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NC State celebrates 70 years of nuclear engineering education
An early picture of the research reactor building on the North Carolina State University campus. The Department of Nuclear Engineering is celebrating the 70th anniversary of its nuclear engineering curriculum in 2020–2021. Photo: North Carolina State University
The Department of Nuclear Engineering at North Carolina State University has spent the 2020–2021 academic year celebrating the 70th anniversary of its becoming the first U.S. university to establish a nuclear engineering curriculum. It started in 1950, when Clifford Beck, then of Oak Ridge, Tenn., obtained support from NC State’s dean of engineering, Harold Lampe, to build the nation’s first university nuclear reactor and, in conjunction, establish an educational curriculum dedicated to nuclear engineering.
The department, host to the 2021 ANS Virtual Student Conference, scheduled for April 8–10, now features 23 tenure/tenure-track faculty and three research faculty members. “What a journey for the first nuclear engineering curriculum in the nation,” said Kostadin Ivanov, professor and department head.
Yung-Zun Cho, Gil-Ho Park, Han-Su Lee, In-Tae Kim, Dae-Seok Han
Nuclear Technology | Volume 171 | Number 3 | September 2010 | Pages 325-334
Technical Paper | Pyro 08 Special / Reprocessing | dx.doi.org/10.13182/NT09-7
Articles are hosted by Taylor and Francis Online.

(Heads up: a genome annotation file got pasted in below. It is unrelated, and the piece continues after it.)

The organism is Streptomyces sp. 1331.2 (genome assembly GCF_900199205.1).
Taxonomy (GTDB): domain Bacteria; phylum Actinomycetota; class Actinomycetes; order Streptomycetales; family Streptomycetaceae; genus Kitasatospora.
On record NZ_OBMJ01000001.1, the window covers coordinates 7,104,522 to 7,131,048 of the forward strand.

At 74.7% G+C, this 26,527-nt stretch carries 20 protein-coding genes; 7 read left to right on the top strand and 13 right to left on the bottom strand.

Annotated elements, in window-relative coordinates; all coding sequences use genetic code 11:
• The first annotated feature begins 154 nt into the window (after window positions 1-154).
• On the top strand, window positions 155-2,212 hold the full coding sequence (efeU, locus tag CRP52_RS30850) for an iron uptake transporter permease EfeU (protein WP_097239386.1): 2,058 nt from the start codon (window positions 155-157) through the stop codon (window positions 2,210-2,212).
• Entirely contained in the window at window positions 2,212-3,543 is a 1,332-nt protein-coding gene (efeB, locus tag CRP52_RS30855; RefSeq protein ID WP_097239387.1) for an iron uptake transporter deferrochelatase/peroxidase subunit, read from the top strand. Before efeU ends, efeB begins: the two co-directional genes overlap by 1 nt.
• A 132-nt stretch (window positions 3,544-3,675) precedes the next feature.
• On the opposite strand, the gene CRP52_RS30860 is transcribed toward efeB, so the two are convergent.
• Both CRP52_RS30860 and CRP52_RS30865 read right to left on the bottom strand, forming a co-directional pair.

As an alternative to conventional Group I and II separation methods (such as adding a chemical agent and ion exchange), melt crystallization processes, zone freezing, and layer melt crystallization were tested for the separation (or concentration) of cesium and strontium fission products in a LiCl waste salt generated from an electrolytic reduction process of a spent oxide fuel. In these melt crystallization processes, impurities (CsCl and SrCl2) are concentrated in a small fraction of the LiCl salt by the solubility difference between the melt phase and the crystal phase. As experimental variables, initial molten salt temperature, crucible rising velocity in the zone freezing case, and cooling air flow rate in the layer crystallization case were used. In the zone freezing process, although the operating time is long (1.7 mm/h of crucible rising velocity) when assuming a LiCl salt reuse rate of 90 wt%, >90% separation efficiency for both CsCl and SrCl2 was shown. In the layer crystallization process, the crystal growth rate strongly affects the crystal structure and therefore the separation efficiency. At a 25 to 30 [script l]/min cooling air flow rate, 700 to 710°C initial molten salt temperature, and <5 g/min crystal growth rate, the separation efficiency of both CsCl and SrCl2 exceeded 90% by the layer crystallization process, assuming a LiCl salt reuse rate of 90 wt%.